Technology, media, minors, and ethics

An ethical dilemma arose this weekend when popular website Jezebel published the names of teenagers who had tweeted ugly racist remarks about President Obama (having first contacted administrators at the teens' schools). Slate columnist Katy Waldman ponders whether it's ever right to publicize the names and actions of minors, no matter how shameful those actions are.


Contacting their schools would have been an appropriate action in a case of cyber bullying. I don't think anyone can make a serious case that the president was bullied by the stupid tweets of teenagers.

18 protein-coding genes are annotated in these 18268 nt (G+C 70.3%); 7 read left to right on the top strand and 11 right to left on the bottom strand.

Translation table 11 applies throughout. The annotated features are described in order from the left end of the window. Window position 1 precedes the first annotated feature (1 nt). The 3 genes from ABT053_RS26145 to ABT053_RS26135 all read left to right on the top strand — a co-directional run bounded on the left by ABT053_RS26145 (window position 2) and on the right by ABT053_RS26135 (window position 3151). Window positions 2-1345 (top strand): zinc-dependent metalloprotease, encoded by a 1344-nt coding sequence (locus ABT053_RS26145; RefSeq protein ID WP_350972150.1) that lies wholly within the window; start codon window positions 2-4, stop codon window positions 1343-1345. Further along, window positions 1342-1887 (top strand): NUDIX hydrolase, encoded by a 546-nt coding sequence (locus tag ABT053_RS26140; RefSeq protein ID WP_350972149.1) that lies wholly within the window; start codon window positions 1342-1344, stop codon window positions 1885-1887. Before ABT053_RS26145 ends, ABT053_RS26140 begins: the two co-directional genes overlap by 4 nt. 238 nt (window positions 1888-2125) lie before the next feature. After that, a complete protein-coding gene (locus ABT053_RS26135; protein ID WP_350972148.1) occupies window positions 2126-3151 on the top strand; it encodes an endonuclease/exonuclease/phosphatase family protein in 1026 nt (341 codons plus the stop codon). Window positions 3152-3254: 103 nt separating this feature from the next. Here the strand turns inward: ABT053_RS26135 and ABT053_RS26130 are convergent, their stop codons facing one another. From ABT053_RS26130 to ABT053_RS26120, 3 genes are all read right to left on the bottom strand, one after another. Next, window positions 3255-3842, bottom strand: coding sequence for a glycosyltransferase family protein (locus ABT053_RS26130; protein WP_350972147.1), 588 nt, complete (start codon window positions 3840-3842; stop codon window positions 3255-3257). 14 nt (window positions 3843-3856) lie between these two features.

What, exactly, are the schools supposed to do with this information? I dislike racism, but I'm also not crazy about forcible indoctrination. Even if they can get the kids to SAY the right things, it doesn't change what's in their hearts. And any consequences they face would simply make them martyrs. (A bigger question is why the schools would be able to impose consequences anyway.)

The possibility that this could have a long-term negative impact on the lives of these kids should make us all shudder. I think most of us could look back on some bad things we've done in the past and be thankful we were allowed to leave them behind.
On the one hand I rather hold to the opinion that the schoolboy code, while hardly optimal morality is a minimal morality and there really should be a good reason for transgressing.

On the other hand, immunity for trolls is a rather distasteful thing.

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